Skip to main content

NC State Plays Pivotal Role in Revolutionary Feline Osteoarthritis Treatment

cats walk outside on a path

NC State College of Veterinary Medicine researchers Margaret Gruen and Duncan Lascelles played a key role in the first treatment for osteoarthritis pain in cats approved by the United States Food and Drug Administration.

On January 13, the FDA approved Solensia to control pain associated with feline osteoarthritis, a degenerative condition during which normal cartilage cushion in joints breaks down. longer lives can lead to more wear and tear on joints leading to increased osteoarthritis.

Zoetis plans to make Solensia available later this year, according to a company press release.

“This is a huge step forward,”says Lascelles, an internationally recognized leader in companion animal pain management research. “It’s a game-changing approach to the management of chronic pain.”

Solensia helps manage pain associated with feline arthritis, but does not directly treat the condition. The new drug is administered as an injection.

“It’s the first approval of a medication with a different action than non-steroidal anti-inflammatories in 20 years,” says Lascelles.

The first trial for the drug, developed by Zoetis, was conducted at the CVM by a team led by Lascelles, professor of translational pain research and management and director of the CVM’s comparative pain research lab. Gruen, now the assistant professor of behavioral medicine at the CVM, was a Ph.D. student in Lascelles’ lab and ran that initial study.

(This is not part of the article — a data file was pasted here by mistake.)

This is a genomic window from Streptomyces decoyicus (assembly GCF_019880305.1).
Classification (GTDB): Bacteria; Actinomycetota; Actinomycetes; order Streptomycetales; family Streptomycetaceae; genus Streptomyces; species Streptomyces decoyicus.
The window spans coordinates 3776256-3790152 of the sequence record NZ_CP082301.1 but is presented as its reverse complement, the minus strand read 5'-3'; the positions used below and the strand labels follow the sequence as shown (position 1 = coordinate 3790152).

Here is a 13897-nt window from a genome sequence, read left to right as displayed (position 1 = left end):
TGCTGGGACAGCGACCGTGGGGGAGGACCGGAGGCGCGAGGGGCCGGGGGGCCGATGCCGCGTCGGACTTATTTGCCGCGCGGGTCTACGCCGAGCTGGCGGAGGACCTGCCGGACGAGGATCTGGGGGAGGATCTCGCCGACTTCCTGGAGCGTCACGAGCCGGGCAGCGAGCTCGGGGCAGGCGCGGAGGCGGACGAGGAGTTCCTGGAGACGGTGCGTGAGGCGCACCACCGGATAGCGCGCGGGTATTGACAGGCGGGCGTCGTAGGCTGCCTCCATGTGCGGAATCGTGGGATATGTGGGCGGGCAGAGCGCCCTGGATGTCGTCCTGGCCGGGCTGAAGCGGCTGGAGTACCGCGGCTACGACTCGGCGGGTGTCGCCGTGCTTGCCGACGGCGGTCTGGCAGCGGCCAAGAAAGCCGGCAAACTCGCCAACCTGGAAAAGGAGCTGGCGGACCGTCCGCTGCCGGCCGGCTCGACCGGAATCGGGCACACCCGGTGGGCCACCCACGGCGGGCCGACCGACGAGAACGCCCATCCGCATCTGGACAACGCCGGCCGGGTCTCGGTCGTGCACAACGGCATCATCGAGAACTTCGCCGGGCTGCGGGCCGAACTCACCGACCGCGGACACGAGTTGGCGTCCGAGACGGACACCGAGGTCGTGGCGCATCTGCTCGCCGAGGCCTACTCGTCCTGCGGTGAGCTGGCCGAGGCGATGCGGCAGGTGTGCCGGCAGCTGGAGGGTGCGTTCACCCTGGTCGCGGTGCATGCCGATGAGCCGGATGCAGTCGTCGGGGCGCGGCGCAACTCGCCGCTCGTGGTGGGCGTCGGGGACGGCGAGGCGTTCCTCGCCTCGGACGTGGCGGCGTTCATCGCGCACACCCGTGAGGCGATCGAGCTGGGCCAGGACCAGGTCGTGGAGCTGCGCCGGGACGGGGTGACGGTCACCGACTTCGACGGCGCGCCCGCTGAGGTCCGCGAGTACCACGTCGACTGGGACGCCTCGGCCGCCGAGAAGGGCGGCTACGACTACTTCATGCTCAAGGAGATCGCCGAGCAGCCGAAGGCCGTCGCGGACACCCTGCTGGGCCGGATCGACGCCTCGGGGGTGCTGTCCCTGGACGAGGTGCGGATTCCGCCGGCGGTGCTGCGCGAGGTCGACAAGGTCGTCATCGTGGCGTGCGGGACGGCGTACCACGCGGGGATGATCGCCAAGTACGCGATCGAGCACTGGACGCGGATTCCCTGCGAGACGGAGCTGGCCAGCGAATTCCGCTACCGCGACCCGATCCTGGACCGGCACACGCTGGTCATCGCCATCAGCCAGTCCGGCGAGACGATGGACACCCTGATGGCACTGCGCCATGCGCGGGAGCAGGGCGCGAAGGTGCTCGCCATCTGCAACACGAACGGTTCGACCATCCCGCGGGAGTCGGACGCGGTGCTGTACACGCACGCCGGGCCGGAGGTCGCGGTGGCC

“While feline osteoarthritis isn’t curable, the pain from osteoarthritis can be effectively managed,” Gruen said in the Zoetis press release. “Pain is the primary experience of osteoarthritis, and when left untreated, it becomes its own disease state.”

Companion animals are living longer lives, and that means more wear and tear on joints, leading to an increased risk for osteoarthritis. However cats may be diagnosed with osteoarthritis as young at 6 months old, says Lascelles.

Osteoarthritis in cats is more difficult to diagnose and less understood compared to dogs with the condition, according to the American College of Veterinary Surgeons. Changes to feline joints are subtle, and may owners may not clearly observe some of the warning signs, including limping.

Lascelles’ influential work while at the CVM has led to deeper understanding of how to measure and treat animal animal pain, especially pain involved with feline degenerative joint disease. In 2017, he received the Excellence in Feline Research Award from the American Veterinary Medical Foundation and the Winn Feline Foundation.

For more information on the FDA approval, go here.

~Steve Volstad/NC State Veterinary Medicine